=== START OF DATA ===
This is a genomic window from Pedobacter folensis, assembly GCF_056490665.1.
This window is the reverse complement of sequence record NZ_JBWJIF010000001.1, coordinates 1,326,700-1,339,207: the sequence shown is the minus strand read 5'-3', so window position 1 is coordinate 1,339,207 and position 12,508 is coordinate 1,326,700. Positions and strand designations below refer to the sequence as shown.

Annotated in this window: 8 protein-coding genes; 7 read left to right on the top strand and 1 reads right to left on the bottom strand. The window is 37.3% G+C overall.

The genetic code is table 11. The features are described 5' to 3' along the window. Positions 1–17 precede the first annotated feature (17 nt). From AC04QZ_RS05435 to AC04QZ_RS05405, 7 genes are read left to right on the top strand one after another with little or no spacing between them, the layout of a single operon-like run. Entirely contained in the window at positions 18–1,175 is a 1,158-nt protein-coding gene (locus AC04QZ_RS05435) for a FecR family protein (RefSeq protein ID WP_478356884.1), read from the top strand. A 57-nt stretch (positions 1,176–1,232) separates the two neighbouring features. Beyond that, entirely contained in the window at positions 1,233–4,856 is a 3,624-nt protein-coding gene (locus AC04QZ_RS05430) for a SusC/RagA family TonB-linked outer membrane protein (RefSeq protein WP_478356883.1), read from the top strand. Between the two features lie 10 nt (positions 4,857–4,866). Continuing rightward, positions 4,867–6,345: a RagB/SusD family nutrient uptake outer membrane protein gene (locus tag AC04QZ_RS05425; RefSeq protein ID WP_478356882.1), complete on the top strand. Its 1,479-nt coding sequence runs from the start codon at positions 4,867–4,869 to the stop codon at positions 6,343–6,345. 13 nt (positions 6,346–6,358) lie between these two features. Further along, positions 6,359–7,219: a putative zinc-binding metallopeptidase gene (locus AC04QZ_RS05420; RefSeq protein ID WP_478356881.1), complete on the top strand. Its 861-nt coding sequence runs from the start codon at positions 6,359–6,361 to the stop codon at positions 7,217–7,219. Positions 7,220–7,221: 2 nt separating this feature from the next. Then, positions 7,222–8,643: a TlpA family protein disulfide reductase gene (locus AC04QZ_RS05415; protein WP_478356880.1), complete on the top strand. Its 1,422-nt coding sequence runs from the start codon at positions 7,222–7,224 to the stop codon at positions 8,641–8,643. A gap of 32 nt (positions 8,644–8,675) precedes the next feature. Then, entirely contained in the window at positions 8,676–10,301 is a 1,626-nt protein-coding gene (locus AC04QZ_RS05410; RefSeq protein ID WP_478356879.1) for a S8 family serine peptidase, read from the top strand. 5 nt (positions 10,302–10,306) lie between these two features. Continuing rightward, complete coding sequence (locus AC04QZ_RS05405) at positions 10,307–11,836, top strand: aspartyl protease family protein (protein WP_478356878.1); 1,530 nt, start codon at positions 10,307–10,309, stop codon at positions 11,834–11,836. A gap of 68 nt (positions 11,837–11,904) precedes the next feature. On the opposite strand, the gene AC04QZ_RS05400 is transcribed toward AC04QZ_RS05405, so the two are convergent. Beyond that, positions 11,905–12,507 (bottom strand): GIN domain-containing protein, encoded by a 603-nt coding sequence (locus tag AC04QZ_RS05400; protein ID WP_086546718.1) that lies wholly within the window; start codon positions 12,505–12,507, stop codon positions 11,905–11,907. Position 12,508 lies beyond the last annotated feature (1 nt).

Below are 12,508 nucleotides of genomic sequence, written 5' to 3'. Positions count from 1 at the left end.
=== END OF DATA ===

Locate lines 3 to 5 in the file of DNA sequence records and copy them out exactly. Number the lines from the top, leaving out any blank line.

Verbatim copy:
Annotated in this window: 8 protein-coding genes; 7 read left to right on the top strand and 1 reads right to left on the bottom strand. The window is 37.3% G+C overall.

The genetic code is table 11. The features are described 5' to 3' along the window. Positions 1–17 precede the first annotated feature (17 nt). From AC04QZ_RS05435 to AC04QZ_RS05405, 7 genes are read left to right on the top strand one after another with little or no spacing between them, the layout of a single operon-like run. Entirely contained in the window at positions 18–1,175 is a 1,158-nt protein-coding gene (locus AC04QZ_RS05435) for a FecR family protein (RefSeq protein ID WP_478356884.1), read from the top strand. A 57-nt stretch (positions 1,176–1,232) separates the two neighbouring features. Beyond that, entirely contained in the window at positions 1,233–4,856 is a 3,624-nt protein-coding gene (locus AC04QZ_RS05430) for a SusC/RagA family TonB-linked outer membrane protein (RefSeq protein WP_478356883.1), read from the top strand. Between the two features lie 10 nt (positions 4,857–4,866). Continuing rightward, positions 4,867–6,345: a RagB/SusD family nutrient uptake outer membrane protein gene (locus tag AC04QZ_RS05425; RefSeq protein ID WP_478356882.1), complete on the top strand. Its 1,479-nt coding sequence runs from the start codon at positions 4,867–4,869 to the stop codon at positions 6,343–6,345. 13 nt (positions 6,346–6,358) lie between these two features. Further along, positions 6,359–7,219: a putative zinc-binding metallopeptidase gene (locus AC04QZ_RS05420; RefSeq protein ID WP_478356881.1), complete on the top strand. Its 861-nt coding sequence runs from the start codon at positions 6,359–6,361 to the stop codon at positions 7,217–7,219. Positions 7,220–7,221: 2 nt separating this feature from the next. Then, positions 7,222–8,643: a TlpA family protein disulfide reductase gene (locus AC04QZ_RS05415; protein WP_478356880.1), complete on the top strand. Its 1,422-nt coding sequence runs from the start codon at positions 7,222–7,224 to the stop codon at positions 8,641–8,643. A gap of 32 nt (positions 8,644–8,675) precedes the next feature. Then, entirely contained in the window at positions 8,676–10,301 is a 1,626-nt protein-coding gene (locus AC04QZ_RS05410; RefSeq protein ID WP_478356879.1) for a S8 family serine peptidase, read from the top strand. 5 nt (positions 10,302–10,306) lie between these two features. Continuing rightward, complete coding sequence (locus AC04QZ_RS05405) at positions 10,307–11,836, top strand: aspartyl protease family protein (protein WP_478356878.1); 1,530 nt, start codon at positions 10,307–10,309, stop codon at positions 11,834–11,836. A gap of 68 nt (positions 11,837–11,904) precedes the next feature. On the opposite strand, the gene AC04QZ_RS05400 is transcribed toward AC04QZ_RS05405, so the two are convergent. Beyond that, positions 11,905–12,507 (bottom strand): GIN domain-containing protein, encoded by a 603-nt coding sequence (locus tag AC04QZ_RS05400; protein ID WP_086546718.1) that lies wholly within the window; start codon positions 12,505–12,507, stop codon positions 11,905–11,907. Position 12,508 lies beyond the last annotated feature (1 nt).

Below are 12,508 nucleotides of genomic sequence, written 5' to 3'. Positions count from 1 at the left end.